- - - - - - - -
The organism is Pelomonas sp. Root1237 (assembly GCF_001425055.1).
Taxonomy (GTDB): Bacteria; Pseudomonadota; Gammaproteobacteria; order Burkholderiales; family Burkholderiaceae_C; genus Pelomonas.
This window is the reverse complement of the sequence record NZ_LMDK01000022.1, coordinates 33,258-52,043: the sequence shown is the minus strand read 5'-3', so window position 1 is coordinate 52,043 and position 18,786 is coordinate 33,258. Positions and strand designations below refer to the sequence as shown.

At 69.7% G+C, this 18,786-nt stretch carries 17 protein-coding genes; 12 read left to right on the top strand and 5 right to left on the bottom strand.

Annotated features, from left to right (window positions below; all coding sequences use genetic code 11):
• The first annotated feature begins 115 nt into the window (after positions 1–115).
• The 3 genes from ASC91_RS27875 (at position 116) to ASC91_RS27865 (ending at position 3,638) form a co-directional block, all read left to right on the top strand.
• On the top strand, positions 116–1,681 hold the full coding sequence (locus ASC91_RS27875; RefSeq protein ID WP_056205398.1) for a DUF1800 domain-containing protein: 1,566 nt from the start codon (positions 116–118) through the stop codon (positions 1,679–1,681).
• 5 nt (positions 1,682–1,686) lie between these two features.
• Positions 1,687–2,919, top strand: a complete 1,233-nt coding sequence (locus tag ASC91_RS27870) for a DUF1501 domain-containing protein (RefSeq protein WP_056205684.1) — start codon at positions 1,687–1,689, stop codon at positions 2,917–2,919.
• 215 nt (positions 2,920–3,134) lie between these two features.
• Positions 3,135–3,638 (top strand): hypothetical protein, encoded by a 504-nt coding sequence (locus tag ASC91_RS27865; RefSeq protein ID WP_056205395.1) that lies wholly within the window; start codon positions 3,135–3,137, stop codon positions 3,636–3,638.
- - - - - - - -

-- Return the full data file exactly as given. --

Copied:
The organism is Pelomonas sp. Root1237 (assembly GCF_001425055.1).
Taxonomy (GTDB): Bacteria; Pseudomonadota; Gammaproteobacteria; order Burkholderiales; family Burkholderiaceae_C; genus Pelomonas.
This window is the reverse complement of the sequence record NZ_LMDK01000022.1, coordinates 33,258-52,043: the sequence shown is the minus strand read 5'-3', so window position 1 is coordinate 52,043 and position 18,786 is coordinate 33,258. Positions and strand designations below refer to the sequence as shown.

At 69.7% G+C, this 18,786-nt stretch carries 17 protein-coding genes; 12 read left to right on the top strand and 5 right to left on the bottom strand.

Annotated features, from left to right (window positions below; all coding sequences use genetic code 11):
• The first annotated feature begins 115 nt into the window (after positions 1–115).
• The 3 genes from ASC91_RS27875 (at position 116) to ASC91_RS27865 (ending at position 3,638) form a co-directional block, all read left to right on the top strand.
• On the top strand, positions 116–1,681 hold the full coding sequence (locus ASC91_RS27875; RefSeq protein ID WP_056205398.1) for a DUF1800 domain-containing protein: 1,566 nt from the start codon (positions 116–118) through the stop codon (positions 1,679–1,681).
• 5 nt (positions 1,682–1,686) lie between these two features.
• Positions 1,687–2,919, top strand: a complete 1,233-nt coding sequence (locus tag ASC91_RS27870) for a DUF1501 domain-containing protein (RefSeq protein WP_056205684.1) — start codon at positions 1,687–1,689, stop codon at positions 2,917–2,919.
• 215 nt (positions 2,920–3,134) lie between these two features.
• Positions 3,135–3,638 (top strand): hypothetical protein, encoded by a 504-nt coding sequence (locus tag ASC91_RS27865; RefSeq protein ID WP_056205395.1) that lies wholly within the window; start codon positions 3,135–3,137, stop codon positions 3,636–3,638.